“He’s a boy,” I answered feigning nonchalance as always.
“But he’s got long hair,” said the man.
“I know,” said Max. “Lots of people think I’m a girl.”
“But he has long hair.”
“Yeah,” I say, irritated by the disdain in his voice. “His dad is bald and lives vicariously through him.”


The last straw, however, was Max’s own pediatrician mistaking him for a girl. Granted Max has only seen this woman a few times in the past 2 years. Still, WTF. The combo of the customs official and the pediatrician pushed me to discuss cutting his hair. I took an opinion poll among friends of whether Max should be forced to cut his hair. Opinions were divided. Some, including Max’s dad, said Max needed to be protected from would-be bullies and teasing and that we as parents should be the ones to decide his hair length. Others recognized Max’s strong sense of self and  told us to let him keep his beautiful hair.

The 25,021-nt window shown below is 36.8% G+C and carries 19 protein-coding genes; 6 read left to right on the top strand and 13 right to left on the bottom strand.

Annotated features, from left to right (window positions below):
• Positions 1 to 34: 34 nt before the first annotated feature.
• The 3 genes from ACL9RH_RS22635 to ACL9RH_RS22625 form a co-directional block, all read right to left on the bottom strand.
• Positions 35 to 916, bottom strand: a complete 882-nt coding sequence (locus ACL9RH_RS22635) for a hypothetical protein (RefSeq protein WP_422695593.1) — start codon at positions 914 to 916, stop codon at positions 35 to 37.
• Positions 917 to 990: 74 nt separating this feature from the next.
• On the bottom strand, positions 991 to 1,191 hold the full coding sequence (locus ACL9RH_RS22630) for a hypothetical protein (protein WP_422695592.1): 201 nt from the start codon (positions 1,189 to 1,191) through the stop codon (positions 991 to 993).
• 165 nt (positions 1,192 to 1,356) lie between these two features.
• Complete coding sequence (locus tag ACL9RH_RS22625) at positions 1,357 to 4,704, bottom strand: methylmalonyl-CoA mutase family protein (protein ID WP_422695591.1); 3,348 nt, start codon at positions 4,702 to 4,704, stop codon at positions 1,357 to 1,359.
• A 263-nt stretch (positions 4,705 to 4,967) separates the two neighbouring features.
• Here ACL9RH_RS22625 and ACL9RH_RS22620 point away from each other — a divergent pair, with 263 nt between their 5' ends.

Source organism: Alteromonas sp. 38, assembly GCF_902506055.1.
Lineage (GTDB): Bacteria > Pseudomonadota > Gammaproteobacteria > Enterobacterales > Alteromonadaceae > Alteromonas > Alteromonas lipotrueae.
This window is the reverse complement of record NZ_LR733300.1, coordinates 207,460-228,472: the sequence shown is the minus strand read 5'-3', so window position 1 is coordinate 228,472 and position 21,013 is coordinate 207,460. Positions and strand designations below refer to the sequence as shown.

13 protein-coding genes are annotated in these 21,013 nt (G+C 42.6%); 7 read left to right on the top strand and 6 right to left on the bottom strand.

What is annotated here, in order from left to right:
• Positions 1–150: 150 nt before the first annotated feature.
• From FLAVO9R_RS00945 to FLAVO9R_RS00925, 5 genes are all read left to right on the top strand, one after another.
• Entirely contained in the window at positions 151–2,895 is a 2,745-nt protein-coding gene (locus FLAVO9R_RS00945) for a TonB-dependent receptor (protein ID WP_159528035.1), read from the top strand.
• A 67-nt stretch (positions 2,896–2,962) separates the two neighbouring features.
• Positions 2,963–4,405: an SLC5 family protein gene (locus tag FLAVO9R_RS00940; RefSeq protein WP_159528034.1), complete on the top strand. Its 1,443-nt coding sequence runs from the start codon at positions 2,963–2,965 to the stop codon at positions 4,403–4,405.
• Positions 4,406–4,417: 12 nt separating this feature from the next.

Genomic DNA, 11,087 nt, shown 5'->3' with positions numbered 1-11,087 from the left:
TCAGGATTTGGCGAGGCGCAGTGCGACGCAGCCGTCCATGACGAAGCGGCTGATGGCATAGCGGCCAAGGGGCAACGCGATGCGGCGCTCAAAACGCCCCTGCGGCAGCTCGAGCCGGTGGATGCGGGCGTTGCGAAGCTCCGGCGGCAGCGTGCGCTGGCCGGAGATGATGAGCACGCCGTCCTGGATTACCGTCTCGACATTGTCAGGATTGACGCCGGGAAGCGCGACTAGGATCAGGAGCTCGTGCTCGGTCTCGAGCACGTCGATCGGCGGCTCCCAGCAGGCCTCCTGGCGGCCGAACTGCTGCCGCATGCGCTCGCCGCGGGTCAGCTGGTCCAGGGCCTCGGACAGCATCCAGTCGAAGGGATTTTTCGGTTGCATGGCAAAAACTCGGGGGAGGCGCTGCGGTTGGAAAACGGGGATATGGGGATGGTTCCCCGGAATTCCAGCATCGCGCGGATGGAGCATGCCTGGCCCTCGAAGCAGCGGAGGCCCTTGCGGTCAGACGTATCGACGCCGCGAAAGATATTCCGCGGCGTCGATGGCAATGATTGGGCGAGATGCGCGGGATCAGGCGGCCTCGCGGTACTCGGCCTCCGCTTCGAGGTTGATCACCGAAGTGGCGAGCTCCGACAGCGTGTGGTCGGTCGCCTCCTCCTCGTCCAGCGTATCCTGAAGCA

I brought up the subject with Max, telling him we should consider cutting his hair for reasons mentioned above. I told him it was my job as a parent to protect him from others hurting him. He insisted he could tolerate the teasing and people’s misconceptions of him. I said that he could grow his hair again in junior high when it would be clearer to people that he’s a boy. “I feel like you don’t like me for me,” he said, tears welling in his eyes. I said we didn’t have to make the decision at that point, but that we would think about it.